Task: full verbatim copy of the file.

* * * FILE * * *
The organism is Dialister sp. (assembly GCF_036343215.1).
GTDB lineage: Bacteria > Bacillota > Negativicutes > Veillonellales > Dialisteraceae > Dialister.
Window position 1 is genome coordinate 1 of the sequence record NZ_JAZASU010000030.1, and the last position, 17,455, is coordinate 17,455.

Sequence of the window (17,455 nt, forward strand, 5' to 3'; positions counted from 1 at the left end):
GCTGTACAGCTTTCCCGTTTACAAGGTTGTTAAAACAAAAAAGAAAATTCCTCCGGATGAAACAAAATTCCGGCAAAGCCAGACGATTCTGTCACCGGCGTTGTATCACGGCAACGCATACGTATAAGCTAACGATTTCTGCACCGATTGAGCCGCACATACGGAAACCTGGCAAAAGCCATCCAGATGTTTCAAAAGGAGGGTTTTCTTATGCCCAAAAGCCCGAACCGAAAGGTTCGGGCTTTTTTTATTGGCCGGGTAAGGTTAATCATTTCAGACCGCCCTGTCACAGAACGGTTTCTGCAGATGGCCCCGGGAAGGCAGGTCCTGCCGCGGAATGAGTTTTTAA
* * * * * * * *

The organism is Dialister sp. (assembly GCF_036343215.1).
GTDB lineage: Bacteria > Bacillota > Negativicutes > Veillonellales > Dialisteraceae > Dialister.
Window position 1 is genome coordinate 1 of the sequence record NZ_JAZASU010000030.1, and the last position, 17,455, is coordinate 17,455.

Sequence of the window (17,455 nt, forward strand, 5' to 3'; positions counted from 1 at the left end):
GCTGTACAGCTTTCCCGTTTACAAGGTTGTTAAAACAAAAAAGAAAATTCCTCCGGATGAAACAAAATTCCGGCAAAGCCAGACGATTCTGTCACCGGCGTTGTATCACGGCAACGCATACGTATAAGCTAACGATTTCTGCACCGATTGAGCCGCACATACGGAAACCTGGCAAAAGCCATCCAGATGTTTCAAAAGGAGGGTTTTCTTATGCCCAAAAGCCCGAACCGAAAGGTTCGGGCTTTTTTTATTGGCCGGGTAAGGTTAATCATTTCAGACCGCCCTGTCACAGAACGGTTTCTGCAGATGGCCCCGGGAAGGCAGGTCCTGCCGCGGAATGAGTTTTTAA